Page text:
Although Taiwan’s history dates back thousands of years to early indigenous peoples, much of the country’s history can be lived and discovered by foot. One trail that offers a unique perspective as well as delivers absolutely stunning views is the famous Caoling Historic Trail. While a very popular trail in northern Taiwan, day trippers and hikers in Taiwan seek out this trail that stretches Yilan County on the east coast of Taiwan and New Taipei City.
- Dongman Trail Length/步道長度: 8.5km
- Total Hiking Distance/步行距離: ~10km
This includes accessing the trailhead in Gongliao and walking sections of the Taoyuan Valley Trail / 包含從貢寮區的入口和桃源谷步道
- Total Hiking Time/步行時間: 2-3hrs
- Suitability/難度: Easy hike with some stairs / 有階梯但簡單
- Mobile Network Reception/收訊狀況: Fairly strong reception on most sections of the trail / 大部分都有收訊
- Services/公共設施: Washrooms are located at ~1km marker and at ~5km marker. Washrooms also available at cafe at ~7km marker. / 廁所在1km、5km處，及7km的咖啡廳內
- Food/食物: Cafe serves a variety of hot and cold food, as well as drinks such as coffee, soft drinks and beer. Water is available at the cafe. Various food vendors, washrooms and water refill stations are available at Dali at the end of the trail. / 在大里端的咖啡廳有提供冷熱食、裝水處、飲料及啤酒
Starting the Hike / 草嶺古道全攻略
If you’re setting off to explore the Caoling Historic Trail be sure to hike this trail from northwest to southeast. This means you’ll be hiking from Gongliao District in New Taipei City to Dali Township in Yilan County. There are plenty of great reasons for that.
Despite Dali having good public transportation connection with a train station right in town, the trail head in Gongliao is not located close to any public transit services. When finishing a hike, it’s preferred to simply jump onto transit and head home.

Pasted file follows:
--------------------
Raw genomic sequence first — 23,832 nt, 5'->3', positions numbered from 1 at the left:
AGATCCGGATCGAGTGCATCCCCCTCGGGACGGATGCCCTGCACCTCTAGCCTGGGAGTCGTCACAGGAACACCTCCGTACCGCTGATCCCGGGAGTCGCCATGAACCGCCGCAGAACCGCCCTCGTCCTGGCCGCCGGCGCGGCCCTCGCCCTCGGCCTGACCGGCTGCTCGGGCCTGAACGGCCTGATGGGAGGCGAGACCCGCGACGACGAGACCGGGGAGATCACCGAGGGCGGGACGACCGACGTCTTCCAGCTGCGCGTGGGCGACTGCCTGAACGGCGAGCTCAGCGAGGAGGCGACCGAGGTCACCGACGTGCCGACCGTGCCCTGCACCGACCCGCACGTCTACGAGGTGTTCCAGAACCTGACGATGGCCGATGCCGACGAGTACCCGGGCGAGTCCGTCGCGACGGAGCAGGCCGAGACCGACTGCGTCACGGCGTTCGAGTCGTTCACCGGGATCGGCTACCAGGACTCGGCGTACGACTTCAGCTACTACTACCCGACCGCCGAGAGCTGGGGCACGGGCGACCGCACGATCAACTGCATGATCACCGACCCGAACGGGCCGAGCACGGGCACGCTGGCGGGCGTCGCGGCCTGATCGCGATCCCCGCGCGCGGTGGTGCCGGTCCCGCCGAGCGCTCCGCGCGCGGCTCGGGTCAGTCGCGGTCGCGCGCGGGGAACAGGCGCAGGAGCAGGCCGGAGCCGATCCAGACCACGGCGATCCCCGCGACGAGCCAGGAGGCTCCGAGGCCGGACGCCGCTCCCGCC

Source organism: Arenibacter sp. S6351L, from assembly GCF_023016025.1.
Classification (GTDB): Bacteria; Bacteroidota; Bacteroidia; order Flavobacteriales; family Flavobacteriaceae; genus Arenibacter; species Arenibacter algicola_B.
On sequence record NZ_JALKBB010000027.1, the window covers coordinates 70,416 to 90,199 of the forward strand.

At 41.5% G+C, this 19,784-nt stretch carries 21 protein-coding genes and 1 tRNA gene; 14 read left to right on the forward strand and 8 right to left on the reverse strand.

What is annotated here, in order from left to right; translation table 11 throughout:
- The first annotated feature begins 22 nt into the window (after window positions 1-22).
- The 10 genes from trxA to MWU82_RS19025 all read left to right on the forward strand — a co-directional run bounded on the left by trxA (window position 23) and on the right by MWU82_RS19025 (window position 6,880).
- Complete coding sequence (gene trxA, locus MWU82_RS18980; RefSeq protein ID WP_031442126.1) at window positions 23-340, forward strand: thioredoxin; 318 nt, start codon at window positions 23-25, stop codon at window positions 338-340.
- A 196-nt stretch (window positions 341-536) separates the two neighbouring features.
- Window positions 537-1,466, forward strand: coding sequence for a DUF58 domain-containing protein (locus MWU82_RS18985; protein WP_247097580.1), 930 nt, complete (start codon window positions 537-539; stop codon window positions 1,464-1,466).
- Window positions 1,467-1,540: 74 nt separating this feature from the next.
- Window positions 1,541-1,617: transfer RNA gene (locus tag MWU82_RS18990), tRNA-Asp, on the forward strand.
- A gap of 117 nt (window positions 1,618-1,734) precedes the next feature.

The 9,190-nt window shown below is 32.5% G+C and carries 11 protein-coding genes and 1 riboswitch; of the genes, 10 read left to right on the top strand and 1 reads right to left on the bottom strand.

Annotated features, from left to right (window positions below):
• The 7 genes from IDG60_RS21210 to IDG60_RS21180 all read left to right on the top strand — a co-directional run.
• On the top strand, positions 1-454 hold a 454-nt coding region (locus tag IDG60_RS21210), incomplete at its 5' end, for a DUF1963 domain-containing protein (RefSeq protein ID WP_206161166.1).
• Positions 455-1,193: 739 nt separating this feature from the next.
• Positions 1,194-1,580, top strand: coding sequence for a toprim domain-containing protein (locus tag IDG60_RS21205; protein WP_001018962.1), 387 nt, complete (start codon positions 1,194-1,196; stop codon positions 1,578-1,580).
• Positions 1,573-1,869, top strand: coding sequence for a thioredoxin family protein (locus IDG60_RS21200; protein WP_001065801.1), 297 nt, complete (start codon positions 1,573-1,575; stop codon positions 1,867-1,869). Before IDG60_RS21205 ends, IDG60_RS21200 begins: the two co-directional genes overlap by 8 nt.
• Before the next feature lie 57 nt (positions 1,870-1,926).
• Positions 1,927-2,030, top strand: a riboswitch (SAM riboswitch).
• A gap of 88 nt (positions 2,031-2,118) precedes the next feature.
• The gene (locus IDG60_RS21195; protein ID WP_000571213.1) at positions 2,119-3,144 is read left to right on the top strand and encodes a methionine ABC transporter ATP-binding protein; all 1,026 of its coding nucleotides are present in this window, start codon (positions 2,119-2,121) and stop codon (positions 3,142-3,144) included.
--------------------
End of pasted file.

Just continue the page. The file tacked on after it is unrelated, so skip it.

Another good reason relates to the general vibe at your final destination. Completing this hike in Dali is leaps and bounds better than completing. While you could continue on to Fulong hiking from Yiland to Gongliao, it is partially on a busy road and its not the most comfortable experience. We prefer to finish our hikes with a place to relax, wind down and grab some snacks, drinks etc.
Finally, climbing the final ascent along the Caoling Historic Trail reveals a large viewing deck overlooking the Pacific Ocean, the rugged east coast and Turtle Island in the distance. This is definitely a view you want to finish with.
Getting Started on The Caoling Historic Trail / 草嶺古道攻略秘笈
With our Parkbus trips, the bus drops us off about 1.6km from Yuanwangkeng Water Park. Large buses can’t access this trail, so the drop off point is actually right on the side of the County Road 2 (台2丙線). The first 20 minutes of this hike are along a single lane, paved road. This area has an abundance of soaring Crested-Serpent Eagles in the wintertime (January to March) as the raptors love scouting for meals along the river beds and flatlands. While not particularly scenic, it is a nice introduction to the countryside of Gongliao. This road is in fact part of the Caoling Historic Trail.
若你跟著Parkbus一起探索草嶺古道，由於巴士無法開到草嶺古道的入口，我們的巴士會在距離遠望坑親水公園約1.6km處（台2丙道路上）讓我們下車，因此這次的健行活動前20分鐘會沿著一條單車道鋪設的道路行走到草嶺古道入口。該地區在冬季（1 月至 3 月）有大量翱翔的鳳頭蛇鷹，這些猛禽喜歡在河床和平原上尋找食物，雖然不是特別風景，但這也是在貢寮區一個特別的景色。
There is one public washroom available for guests at about the 10 minute mark. Continue along this paved road for a short 50m or so after the public washrooms and you can connect down closer to the river. It’s not very long, but it changes the scenery up a bit.
Once you have walked through Yuanwangkeng Riverside Park 遠望坑親水公園, you will cross over a small stone arched bridge. Here the trail narrows, but is still on a small road. After about 50m, you’ll see the trail marker on your left, leading you onto the more proper trail that many are likely envisioning when it comes to a “Historic Trail”.
While the first 30 minutes is a scenic and enjoyable walk, the real beauty of this trail begins here. The rambling creek that runs along the stone trail here is really picturesque and sets the stage for a beautiful hike in Taiwan’s northern region.